- The Washington Times - Monday, January 5, 2009


Schumer urges seating of Franken

MINNEAPOLIS | New York Sen. Charles E. Schumer, who heads the Democratic Senatorial Campaign Committee, said Al Franken should be seated in the Senate when it convenes Tuesday.

Mr. Schumer said in a statement Sunday that it’s clear Mr. Franken has won the election for Minnesota’s Senate seat. He said Republican Norm Coleman can’t get enough votes to win, even if claims of double-counted ballots are resolved.

Mr. Franken had a 225-vote lead over Mr. Coleman when election officials completed their recount Saturday.

The state Canvassing Board is expected to certify the results of the recount Monday, then there will be a seven-day waiting period before an election certificate is completed. If any lawsuits are filed during that waiting period, certification is conditional until the issue is settled in court.


Elder Bush touts Jeb for presidency

Former President George H.W. Bush, father of the outgoing president, on Sunday touted another son, Jeb, for a future presidential bid.

“I’d like to see him run. I’d like to see him be president some day,” the elder Mr. Bush, 84, told “Fox News Sunday.”

“I think he’s as qualified and able as anyone I know,” he said, adding, however, that “now is not the time” for another White House run by a member of his family.

“There have been enough Bushes in there,” he said.

He said son Jeb, a former governor of Florida, would also would make an “outstanding” senator representing the state.

The former president also had words of praise for his older son.

“The fact that everything that’s a problem in this country should be put on his shoulders, that’s not fair,” Mr. Bush said.

“He ran a clean operation, having kept this country strong and free after unprecedented in history attack, 9/11, and he’ll have a lot to be proud of.”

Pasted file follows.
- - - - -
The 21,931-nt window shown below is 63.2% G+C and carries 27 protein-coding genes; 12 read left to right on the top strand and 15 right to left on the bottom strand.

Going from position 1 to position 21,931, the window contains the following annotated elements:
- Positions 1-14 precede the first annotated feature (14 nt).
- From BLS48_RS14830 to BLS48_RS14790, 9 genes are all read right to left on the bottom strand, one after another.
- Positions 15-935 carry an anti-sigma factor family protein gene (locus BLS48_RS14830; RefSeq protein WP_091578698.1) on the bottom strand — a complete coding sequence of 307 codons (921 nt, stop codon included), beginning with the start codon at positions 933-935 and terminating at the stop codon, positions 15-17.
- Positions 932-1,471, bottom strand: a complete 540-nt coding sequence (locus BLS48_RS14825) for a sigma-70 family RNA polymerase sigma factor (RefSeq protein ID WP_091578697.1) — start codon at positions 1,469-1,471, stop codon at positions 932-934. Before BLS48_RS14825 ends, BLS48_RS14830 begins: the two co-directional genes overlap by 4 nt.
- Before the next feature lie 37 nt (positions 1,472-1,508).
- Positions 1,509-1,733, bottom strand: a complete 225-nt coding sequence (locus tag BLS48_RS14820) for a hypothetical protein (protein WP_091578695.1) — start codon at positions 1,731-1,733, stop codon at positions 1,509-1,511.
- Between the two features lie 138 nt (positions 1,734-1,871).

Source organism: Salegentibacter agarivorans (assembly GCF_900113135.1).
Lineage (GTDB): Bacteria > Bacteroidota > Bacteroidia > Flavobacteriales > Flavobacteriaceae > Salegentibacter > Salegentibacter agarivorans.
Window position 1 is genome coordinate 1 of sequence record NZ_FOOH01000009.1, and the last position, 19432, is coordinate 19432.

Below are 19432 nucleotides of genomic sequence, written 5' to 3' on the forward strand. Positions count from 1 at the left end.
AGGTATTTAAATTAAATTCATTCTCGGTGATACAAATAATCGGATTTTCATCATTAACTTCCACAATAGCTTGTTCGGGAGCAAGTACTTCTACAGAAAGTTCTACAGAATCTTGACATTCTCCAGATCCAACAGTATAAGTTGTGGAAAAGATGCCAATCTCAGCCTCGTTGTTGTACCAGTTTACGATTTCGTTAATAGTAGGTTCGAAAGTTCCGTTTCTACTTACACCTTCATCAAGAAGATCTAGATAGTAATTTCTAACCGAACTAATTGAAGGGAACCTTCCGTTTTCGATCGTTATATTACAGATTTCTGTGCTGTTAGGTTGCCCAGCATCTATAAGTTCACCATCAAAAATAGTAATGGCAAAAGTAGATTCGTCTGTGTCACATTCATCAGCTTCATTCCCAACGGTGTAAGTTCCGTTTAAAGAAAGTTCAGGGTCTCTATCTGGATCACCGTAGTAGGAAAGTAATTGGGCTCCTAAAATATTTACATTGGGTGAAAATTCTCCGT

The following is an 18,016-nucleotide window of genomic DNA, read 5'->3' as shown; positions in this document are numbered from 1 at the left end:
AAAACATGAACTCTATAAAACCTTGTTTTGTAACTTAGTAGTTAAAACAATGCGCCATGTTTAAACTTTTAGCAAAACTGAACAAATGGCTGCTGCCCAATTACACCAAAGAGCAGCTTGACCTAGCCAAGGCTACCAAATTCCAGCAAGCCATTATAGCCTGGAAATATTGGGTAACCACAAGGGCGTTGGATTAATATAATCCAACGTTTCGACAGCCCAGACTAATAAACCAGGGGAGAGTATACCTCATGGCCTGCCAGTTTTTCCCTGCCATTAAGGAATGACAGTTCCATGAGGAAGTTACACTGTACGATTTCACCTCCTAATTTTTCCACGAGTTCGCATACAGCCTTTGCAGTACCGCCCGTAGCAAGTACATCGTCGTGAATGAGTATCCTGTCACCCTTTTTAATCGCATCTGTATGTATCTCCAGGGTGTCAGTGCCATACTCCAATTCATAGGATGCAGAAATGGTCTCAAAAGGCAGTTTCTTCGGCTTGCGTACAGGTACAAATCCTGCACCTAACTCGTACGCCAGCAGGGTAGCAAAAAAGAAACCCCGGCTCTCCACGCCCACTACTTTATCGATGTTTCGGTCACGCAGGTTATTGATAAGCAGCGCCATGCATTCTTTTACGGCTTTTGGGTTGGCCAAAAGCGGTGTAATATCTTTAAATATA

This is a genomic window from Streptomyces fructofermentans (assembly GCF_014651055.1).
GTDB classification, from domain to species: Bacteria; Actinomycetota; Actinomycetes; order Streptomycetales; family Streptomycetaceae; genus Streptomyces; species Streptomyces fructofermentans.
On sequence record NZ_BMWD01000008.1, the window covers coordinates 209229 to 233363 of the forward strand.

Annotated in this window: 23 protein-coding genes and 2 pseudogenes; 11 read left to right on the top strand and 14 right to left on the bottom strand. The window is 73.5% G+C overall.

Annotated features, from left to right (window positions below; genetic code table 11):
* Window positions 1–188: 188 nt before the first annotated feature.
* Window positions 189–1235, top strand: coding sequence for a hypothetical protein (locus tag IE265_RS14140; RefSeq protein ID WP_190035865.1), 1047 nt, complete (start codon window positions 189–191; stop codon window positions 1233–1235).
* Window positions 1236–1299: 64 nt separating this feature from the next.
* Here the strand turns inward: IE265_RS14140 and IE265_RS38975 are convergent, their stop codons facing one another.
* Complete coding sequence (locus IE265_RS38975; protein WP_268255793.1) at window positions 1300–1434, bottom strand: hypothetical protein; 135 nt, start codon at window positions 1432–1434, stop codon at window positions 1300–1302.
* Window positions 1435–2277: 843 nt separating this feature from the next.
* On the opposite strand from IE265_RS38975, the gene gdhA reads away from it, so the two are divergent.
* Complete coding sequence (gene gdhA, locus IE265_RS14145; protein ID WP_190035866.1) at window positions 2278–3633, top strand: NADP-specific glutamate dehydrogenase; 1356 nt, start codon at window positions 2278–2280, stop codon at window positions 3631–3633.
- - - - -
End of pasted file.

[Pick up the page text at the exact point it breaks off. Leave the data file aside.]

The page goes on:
Frist rules out run for governor

KNOXVILLE | Former Senate Majority Leader Bill Frist tells the Associated Press he won’t run for Tennessee governor in 2010.

Mr. Frist emphasized that he’s not sitting out the governor’s race with an eye toward a potential run for president.

The Nashville Republican said he will focus instead on his global health initiatives, teaching at Vanderbilt University and his private investment work. Mr. Frist said he will also start an initiative to improve K-12 education.

Mr. Frist’s decision opens the door to what is already shaping up to be a crowded field seeking the Republican Party’s gubernatorial nomination.

Incumbent Gov. Phil Bredesen, a Democrat, can’t run again because of term limits.


Cheney points to Iraq success

Vice President Dick Cheney said Sunday that the United States was close to achieving its aims in Iraq.

Interviewed on CBS’ “Face the Nation,” Mr. Cheney offered a spirited defense of the 2003 U.S. invasion of Iraq, of which he was a key proponent.

“We are close to achieving most of our objectives. We have a significant reduction in the overall level of violence,” Mr. Cheney said.

He also cited the removal of former Iraqi leader Saddam Hussein, the new Iraqi constitution, the Iraqi elections and a recent framework agreement providing for a U.S. military withdrawal by 2011 as successes.

“All of these things by anybody’s standards would be evidence of significant success,” Mr. Cheney said.


Craddick dropping speaker bid

AUSTIN | House Speaker Tom Craddick, the first Republican speaker in modern times, is dropping his bid for a fourth term, four Republican House members said Sunday.

Mr. Craddick became speaker in 2003 and quickly pushed through a conservative agenda of congressional redistricting, lawsuit limitations and a new business tax. His tenure has been marked by complaints from Republicans and Democrats that he rules the chamber like a dictator and forces lawmakers to bend to his will.

“I’ve talked to some of his staff and it’s over for Tom,” said Rep. Jimmie Don Aycock, who has remained a Craddick ally amid the swirl of opposition and an surging opponent who claimed to have clinched the race.

Republican Rep. Joe Straus, a longtime political activist from San Antonio, released a list of 85 pledges of support Sunday evening, more than enough to win the election Jan. 13.

From wire dispatches and staff reports

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